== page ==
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City council candidates say election laws put them in COVID danger

Want requirements to collect petition signatures to get on the ballot to be suspended

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When the laws were developed requiring New York political candidates to pass around petitions to get their name on the ballot, it seems no one thought much about what should happen if the state — and the world — were afflicted with a deadly virus that easily passes from one person to the next.

That is the world we've been in for the past 10 months — yet those candidates gearing up for special elections in the coming weeks and months wouldn't know it, because they still have to go out and collect thousands of signatures.

It's the kind of person-to-person contact that puts not only candidates and volunteers in danger, but also those being asked to sign on the dotted line. At least that's the conclusion of several city council candidates now loudly demanding that the elections office — and the state — do something about it.

Dan Padernacht — joined by others seeking to succeed Councilman Andrew Cohen like Abigail Martin, Marcos Sierra and Carlton Berkley — called on Gov. Andrew Cuomo and Mayor Bill de Blasio to suspend the need to collect those signatures. All of them are just days away from starting that very process, gearing up for a potential March special election. But none of them feel the middle of a pandemic is the best time to take that step.

Instead, Padernacht proposes an emergency executive order waiving the requirement to collect at least 450 signatures from district voters — something that ultimately requires nearly three times that just to ensure they reach 450 valid names.

"The required petitioning will result in thousands of person-to-person contacts at a time when COVID infection rates are rising," Padernacht told reporters on Tuesday. That would happen at the same time when one out of every 200 people in the city are a current confirmed case.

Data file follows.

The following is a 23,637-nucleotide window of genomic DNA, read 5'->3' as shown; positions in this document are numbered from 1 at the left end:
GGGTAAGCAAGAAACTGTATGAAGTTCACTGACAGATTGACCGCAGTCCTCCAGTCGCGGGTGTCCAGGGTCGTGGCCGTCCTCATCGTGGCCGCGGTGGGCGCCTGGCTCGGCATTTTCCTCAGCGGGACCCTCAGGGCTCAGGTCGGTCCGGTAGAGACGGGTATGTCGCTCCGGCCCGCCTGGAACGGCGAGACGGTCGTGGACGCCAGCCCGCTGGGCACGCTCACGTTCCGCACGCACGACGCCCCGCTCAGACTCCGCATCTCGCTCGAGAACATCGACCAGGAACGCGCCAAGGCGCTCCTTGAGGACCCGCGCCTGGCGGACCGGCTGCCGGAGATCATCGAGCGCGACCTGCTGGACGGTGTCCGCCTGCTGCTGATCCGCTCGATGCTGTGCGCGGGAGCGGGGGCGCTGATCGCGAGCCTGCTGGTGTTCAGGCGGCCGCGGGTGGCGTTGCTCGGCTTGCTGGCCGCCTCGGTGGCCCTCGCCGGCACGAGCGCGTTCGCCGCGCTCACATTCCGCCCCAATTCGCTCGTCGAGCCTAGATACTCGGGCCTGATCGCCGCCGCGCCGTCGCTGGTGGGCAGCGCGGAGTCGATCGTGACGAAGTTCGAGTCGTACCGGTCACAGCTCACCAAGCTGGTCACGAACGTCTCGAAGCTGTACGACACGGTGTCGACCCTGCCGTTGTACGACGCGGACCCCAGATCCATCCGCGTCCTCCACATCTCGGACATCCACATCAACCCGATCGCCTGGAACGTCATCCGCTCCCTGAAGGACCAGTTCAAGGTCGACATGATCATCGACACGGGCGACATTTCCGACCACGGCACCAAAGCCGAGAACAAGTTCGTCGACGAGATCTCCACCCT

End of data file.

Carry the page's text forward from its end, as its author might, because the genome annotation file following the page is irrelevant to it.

There is a precedent to suspending petitioning requirements — it happened for many of the November races through a Cuomo executive order. But elections officials, Padernacht said, aren't extending that executive order to these new races.

If such an executive order isn't possible, then Padernacht and other council candidates are throwing their support behind proposed legislation by Upper East Side councilman Ben Kallos that would waive petitioning for any candidate who qualifies for matching funds from the city. Generally, that requires candidates receive at least 75 individual donations of $10 each from voters living in their district, and $5,000 from donors in the city at large.

Martin — one of three women seeking Cohen's seat — took it a step further, calling for elections to be completely by mail or even postponed until more people feel safe from the coronavirus.

"We know that with some of these vaccines, it takes time in order for people to be fully vaccinated and safe," Martin said on Tuesday. "We have 12 candidates between District 11 and District 15 running. That's over 14,000 person-to-person contacts to get enough signatures at the current requirement of 450."

Such a delay, of course, would mean longer periods some districts — including Cohen's 11th and Ritchie Torres' 15th — would be without any elected representation. Both Cohen and Torres are expected to resign from their seats in a matter of days as Cohen accepts a spot on the Bronx Supreme Court bench, while Torres heads to Washington as a newly minted congressman.

Latchmi Gopal, one of the candidates looking to succeed Torres, said it's especially important to limit in-person interactions for communities of color who've been hit especially hard by the pandemic.

"These communities are the ones who are holding a lot of weight of essential workers, who are out there every day," she said.

If nothing is done to reduce petitioning in the middle of the pandemic, council candidates could always try their luck forcing Cuomo's or de Blasio's hand in court. But that's not an attractive option, Padernacht said, because the legal process would be cost-prohibitive for candidates like him who are limited to about $190,000 in spending.

"So beginning an expensive legal process, really aside from the amount of time you need — and money — it's not realistic," Padernacht said.

No dates for either race to replace Cohen and Torres have been set. But de Blasio could announce that decision as early as next week.

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